@lambadalambda @bcrypt Not legally, in any case.

In this case, they are explicitly not a registrar, but I don't see why I should trust them more than a trustworthy registrar?
@pettter @bcrypt just because you don't have give them any personal data, no address, no credit card.
@lambadalambda @bcrypt No, the credit card you'll just have to give your BTC exchange or to PayPal.

Aren't there registrars out there accepting Bitcoin already?

Still, I see your point.

It worries me, however, that they are talking about PGP and Bitcoin as if they'd confer anonymity, when both technologies pretty much aim to do the opposite.
@pettter What makes them different is that they're another set of people. Choosing trust etc.
@mmn Sure, that's a valid measure, but lets just say that after I'm not too sure I trust that particular set of people to do anything useful or even keep their promises in regards to open sourcing etc.
@pettter Absolutely true and I agree. The real question however is why you'd want an anonymous domain name at all in the ICANN namespace when you can have .onion etc.
I bet also that domains such as .tk are pretty easy to register and own anonymously (they're gratis).

@pettter it's not the same set of people. brokep yes, but not the others if I'm not miss-informed. Linus and Leif is still working full time on flattr.

@bcrypt there's legit reasons to use this service, but I expect it'll mostly end up being spoofed phishing pages and illegal porn

@bcrypt I suspect some threat intel company will keep an eye out for the placeholder-reg company's acquisitions and apply them to malware blacklists posthaste.

@bcrypt think it's a great idea. Illegal content will still be taken down, so it seems the service is really targeted to non-illegal uses where anonymity is desired (think rogue Whitehouse/disgruntled parks type accounts).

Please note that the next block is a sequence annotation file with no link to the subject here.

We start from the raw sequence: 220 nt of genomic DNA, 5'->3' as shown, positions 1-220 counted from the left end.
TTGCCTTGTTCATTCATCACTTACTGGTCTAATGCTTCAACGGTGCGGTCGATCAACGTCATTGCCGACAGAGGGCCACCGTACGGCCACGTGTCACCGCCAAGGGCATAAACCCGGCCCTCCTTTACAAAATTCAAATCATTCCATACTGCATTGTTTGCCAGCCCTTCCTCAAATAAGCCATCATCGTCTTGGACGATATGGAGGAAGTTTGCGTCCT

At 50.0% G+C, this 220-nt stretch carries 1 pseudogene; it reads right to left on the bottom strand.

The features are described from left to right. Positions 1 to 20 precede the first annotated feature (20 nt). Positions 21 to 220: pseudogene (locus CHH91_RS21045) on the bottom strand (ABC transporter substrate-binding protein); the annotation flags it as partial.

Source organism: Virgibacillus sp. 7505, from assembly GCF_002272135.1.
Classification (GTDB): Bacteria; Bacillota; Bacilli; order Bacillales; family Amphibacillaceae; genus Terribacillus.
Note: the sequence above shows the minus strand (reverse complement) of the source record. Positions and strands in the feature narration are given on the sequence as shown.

To the extent that domain registration/ownership provides a static identity layer to federated systems (like mastodon), it's a big win.

@bcrypt For many businesses a domain is too precious to let someone else register it for you

@bcrypt it looks like they're still vulnerable to payment provider attack, and they'd need to have plausible deniability at every level of the interface, but their comment on helping law enforcement in the case of harm would indicate that they keep records of some description, which makes them vulnerable to bring raided.

@bcrypt neat idea, but it seems like patching up wood with duct tape, rather than rebuilding it with steel.

@bcrypt Other replies have made good points, I think it seems relatively solid still, but I'd really like to see at least some altcoins accepted, particularly the more security-oriented ones, just to make it harder for law enforcement to track any transactions

@bcrypt not sure if this possible point was brought up or not, but:

given that you need a XMPP+OTR and bitcoin wallet, and I assume that they need to remain knowledgeable of that info to be able to bill you, a court could come in and order the company to hand over the information for the purposes of investigation, even if that information is not immediately identifiable

and even then, once you have the domain name, what's to stop someone from identifying you via ping? or port enumeration?

@bcrypt a service like this already exists: (not that having another is a bad thing, just pointing out that it's not new).

If people really care about anonymity and censorship-resistance they should look into using and supporting blockchain-based DNS like Blockstack (

@bcrypt Pirate Bay Founder is giving up the fight for web freedom I heard

@bcrypt we're too deep into the imperial network control era for this to work